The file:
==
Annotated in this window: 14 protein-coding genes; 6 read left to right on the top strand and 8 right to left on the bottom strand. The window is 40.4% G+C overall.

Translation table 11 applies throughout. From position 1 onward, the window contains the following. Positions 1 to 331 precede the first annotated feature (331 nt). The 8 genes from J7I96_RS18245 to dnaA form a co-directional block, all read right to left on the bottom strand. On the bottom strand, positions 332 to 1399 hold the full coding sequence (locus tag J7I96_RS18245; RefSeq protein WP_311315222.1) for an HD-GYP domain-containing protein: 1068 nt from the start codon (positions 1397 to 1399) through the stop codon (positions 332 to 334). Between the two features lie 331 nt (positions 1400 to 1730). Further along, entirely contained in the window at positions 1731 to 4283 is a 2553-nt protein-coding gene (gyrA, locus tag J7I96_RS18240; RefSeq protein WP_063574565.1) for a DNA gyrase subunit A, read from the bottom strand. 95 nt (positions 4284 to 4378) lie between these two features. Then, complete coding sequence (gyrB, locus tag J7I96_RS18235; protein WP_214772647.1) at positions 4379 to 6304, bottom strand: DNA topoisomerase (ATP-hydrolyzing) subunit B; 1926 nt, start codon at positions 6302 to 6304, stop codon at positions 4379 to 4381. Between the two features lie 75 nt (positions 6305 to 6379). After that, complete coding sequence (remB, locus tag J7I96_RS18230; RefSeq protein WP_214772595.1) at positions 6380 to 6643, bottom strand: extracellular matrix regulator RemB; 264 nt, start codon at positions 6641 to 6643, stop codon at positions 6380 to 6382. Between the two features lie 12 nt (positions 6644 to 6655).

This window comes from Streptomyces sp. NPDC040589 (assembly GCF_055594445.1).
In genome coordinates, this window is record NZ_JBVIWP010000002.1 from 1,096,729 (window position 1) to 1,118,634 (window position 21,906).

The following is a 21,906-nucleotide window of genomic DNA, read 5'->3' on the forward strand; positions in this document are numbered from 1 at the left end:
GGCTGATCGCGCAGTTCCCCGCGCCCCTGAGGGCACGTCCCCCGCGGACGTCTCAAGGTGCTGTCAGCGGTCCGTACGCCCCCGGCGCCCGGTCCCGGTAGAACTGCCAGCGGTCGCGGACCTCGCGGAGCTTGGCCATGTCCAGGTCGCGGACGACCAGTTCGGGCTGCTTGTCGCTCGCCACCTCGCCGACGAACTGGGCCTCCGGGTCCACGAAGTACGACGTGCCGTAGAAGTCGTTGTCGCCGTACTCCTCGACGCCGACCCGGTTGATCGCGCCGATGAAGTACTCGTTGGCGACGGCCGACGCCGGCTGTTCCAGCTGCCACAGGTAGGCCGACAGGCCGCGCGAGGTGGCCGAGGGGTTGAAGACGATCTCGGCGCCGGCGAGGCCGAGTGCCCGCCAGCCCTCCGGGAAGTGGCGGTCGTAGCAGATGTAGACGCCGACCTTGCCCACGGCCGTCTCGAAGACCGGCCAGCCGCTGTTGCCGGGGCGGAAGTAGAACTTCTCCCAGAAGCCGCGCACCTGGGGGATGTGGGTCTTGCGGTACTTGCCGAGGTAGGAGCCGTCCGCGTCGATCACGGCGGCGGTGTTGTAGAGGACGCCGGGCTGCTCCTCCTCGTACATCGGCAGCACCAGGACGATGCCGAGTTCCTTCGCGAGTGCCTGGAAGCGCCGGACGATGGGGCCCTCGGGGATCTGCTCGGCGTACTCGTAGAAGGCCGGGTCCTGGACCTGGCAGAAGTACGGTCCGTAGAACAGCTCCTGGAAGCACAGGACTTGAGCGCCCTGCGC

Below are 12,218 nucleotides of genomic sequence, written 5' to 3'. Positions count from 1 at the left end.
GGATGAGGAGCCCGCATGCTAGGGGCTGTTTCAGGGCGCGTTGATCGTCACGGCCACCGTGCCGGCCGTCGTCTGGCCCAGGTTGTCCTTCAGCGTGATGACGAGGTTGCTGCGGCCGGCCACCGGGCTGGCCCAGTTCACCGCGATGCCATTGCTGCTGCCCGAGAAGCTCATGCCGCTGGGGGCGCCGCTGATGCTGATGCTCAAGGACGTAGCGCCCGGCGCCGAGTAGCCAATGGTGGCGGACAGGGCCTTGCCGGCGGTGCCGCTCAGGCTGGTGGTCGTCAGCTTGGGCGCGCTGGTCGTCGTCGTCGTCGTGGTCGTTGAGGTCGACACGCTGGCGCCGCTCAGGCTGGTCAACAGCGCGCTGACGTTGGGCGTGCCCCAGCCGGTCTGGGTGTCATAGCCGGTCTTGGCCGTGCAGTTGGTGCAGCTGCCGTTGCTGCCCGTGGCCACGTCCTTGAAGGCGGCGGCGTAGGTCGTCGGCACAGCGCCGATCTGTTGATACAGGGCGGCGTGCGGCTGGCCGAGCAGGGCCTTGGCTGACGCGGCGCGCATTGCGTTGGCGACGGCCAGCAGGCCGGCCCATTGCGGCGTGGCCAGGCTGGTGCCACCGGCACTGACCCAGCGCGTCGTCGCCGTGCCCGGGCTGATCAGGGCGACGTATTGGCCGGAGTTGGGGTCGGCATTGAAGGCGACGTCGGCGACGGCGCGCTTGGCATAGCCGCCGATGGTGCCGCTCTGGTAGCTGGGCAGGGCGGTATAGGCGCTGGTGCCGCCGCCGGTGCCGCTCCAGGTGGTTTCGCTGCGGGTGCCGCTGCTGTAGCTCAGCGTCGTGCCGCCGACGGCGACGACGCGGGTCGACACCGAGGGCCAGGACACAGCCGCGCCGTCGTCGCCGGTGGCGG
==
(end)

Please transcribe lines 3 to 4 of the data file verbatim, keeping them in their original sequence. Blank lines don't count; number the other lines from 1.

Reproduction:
This window comes from Streptomyces sp. NPDC040589 (assembly GCF_055594445.1).
In genome coordinates, this window is record NZ_JBVIWP010000002.1 from 1,096,729 (window position 1) to 1,118,634 (window position 21,906).